Other common tax deductions include:
- Healthcare expenses (including premiums)
- Unreimbursed business expenses
- Travel expenses (including mileage)
Tax deductions for independent contractors can be tricky. You may think you are paying too much in self-employment taxes, but if you’re self-employed, those deductions are an important part of your business.
How to File & How to Pay
It’s important to file and pay your taxes on time, even if you don’t expect a refund. Here is what you need to know about filing your taxes as an independent contractor:
How to File
You can file your taxes online through the IRS website or by getting a paper copy of Form 1040-ES from their website or at any post office. If you are filing for multiple years, make sure to use the correct form for each year.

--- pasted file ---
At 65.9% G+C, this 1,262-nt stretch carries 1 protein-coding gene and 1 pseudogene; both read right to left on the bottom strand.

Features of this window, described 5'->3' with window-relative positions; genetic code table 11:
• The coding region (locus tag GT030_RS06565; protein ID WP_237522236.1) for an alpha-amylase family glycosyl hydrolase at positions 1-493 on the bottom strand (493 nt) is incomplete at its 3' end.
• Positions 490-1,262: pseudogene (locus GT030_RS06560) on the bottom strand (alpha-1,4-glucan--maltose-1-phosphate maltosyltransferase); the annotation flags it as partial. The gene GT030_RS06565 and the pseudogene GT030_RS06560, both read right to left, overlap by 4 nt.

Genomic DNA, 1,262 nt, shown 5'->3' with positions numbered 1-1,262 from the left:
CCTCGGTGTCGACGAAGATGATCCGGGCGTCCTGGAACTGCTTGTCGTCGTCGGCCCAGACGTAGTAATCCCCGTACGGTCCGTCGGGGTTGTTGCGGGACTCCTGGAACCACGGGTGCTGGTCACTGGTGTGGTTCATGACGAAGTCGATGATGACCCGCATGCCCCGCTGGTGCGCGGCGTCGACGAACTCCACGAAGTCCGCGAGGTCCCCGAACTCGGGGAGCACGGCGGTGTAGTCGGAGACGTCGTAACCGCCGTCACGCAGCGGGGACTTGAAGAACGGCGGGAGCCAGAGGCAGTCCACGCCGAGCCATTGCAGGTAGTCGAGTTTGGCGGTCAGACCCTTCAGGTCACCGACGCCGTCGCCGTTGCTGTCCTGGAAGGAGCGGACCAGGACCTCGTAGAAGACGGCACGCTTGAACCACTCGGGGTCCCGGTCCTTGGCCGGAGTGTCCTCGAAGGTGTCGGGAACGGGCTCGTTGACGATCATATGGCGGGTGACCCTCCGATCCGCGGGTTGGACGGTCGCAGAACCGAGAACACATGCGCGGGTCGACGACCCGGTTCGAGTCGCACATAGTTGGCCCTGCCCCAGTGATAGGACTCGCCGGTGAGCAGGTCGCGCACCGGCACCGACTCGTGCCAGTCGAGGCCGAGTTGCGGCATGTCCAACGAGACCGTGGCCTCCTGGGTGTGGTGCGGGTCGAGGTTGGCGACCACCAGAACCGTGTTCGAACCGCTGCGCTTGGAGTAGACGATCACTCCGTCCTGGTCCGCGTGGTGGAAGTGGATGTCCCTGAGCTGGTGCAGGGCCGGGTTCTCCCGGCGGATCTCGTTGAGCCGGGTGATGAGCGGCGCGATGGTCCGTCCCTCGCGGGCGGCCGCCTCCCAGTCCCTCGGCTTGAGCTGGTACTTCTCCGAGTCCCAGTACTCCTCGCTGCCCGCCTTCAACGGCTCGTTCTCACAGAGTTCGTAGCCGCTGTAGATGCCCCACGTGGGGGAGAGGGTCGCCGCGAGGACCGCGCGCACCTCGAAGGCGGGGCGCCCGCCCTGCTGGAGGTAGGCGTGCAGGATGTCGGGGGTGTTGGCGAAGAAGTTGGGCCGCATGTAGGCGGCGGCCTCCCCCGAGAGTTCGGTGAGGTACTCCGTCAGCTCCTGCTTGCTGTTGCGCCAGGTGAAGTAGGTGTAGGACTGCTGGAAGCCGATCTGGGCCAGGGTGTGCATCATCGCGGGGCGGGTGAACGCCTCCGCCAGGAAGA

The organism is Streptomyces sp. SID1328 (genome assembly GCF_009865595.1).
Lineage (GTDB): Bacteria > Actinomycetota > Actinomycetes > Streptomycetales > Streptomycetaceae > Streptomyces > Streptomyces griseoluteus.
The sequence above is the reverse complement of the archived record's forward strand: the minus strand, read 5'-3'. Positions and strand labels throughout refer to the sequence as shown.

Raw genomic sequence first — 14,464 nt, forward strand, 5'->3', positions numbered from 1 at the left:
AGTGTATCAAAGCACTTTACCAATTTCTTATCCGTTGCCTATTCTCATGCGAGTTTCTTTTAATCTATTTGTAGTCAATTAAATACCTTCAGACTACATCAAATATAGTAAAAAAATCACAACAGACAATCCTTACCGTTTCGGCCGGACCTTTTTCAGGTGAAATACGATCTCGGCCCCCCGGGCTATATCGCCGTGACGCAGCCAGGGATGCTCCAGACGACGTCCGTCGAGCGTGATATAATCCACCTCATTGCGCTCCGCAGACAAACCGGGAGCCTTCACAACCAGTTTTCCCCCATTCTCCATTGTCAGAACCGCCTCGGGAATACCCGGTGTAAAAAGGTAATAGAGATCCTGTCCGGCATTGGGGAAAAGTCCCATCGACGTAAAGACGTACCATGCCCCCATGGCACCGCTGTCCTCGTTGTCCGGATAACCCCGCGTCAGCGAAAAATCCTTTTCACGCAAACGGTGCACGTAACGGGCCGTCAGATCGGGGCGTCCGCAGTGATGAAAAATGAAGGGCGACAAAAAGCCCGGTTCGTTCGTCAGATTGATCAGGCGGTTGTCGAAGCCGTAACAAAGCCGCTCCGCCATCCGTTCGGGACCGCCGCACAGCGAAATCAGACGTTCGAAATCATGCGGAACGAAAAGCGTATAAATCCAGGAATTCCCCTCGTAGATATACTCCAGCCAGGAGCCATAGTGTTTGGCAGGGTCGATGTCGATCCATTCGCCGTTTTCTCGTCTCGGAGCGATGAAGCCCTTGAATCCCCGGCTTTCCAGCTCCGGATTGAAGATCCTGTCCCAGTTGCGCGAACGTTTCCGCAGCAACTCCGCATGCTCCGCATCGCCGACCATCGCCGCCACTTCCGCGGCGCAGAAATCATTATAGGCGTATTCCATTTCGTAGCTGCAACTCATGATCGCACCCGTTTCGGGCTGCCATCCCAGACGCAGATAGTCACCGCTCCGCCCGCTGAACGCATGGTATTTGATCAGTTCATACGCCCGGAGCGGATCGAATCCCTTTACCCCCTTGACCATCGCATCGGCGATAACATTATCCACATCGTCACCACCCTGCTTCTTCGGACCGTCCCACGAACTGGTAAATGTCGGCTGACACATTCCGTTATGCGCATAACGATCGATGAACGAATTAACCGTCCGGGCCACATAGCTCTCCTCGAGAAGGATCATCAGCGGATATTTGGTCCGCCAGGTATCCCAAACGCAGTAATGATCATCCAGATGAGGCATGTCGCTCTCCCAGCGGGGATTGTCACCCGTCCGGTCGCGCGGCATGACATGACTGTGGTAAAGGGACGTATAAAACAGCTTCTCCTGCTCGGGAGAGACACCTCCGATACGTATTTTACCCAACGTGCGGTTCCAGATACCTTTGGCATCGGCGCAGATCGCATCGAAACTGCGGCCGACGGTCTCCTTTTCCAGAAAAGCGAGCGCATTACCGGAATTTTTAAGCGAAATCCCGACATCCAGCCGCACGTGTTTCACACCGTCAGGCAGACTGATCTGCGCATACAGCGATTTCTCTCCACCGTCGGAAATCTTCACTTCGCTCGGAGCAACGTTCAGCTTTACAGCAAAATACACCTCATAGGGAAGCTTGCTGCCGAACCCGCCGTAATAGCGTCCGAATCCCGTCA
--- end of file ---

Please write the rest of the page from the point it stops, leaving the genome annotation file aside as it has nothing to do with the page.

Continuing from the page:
How to Pay
Once your tax return is filed, you are ready to pay what is owed to the IRS. You have two choices when it comes to paying your income taxes—you can either pay online through e-File or mail in a check.
What’s Best: DIY Taxes or Hire a Pro?
This decision depends on several factors including your level of comfort with tax preparation, your ability to manage your time effectively, and how much time you have before the April 15 deadline.
Let’s take a look at how each option works and what they offer:
If you like to do things on your own and enjoy working with numbers and spreadsheets, then DIY taxes could be the right choice for you. However, keep in mind that it can take some people months to complete their estimated taxes even if they are well-organized! And if you don’t feel comfortable with the process or aren’t sure where to start, hiring a pro might be worth considering instead.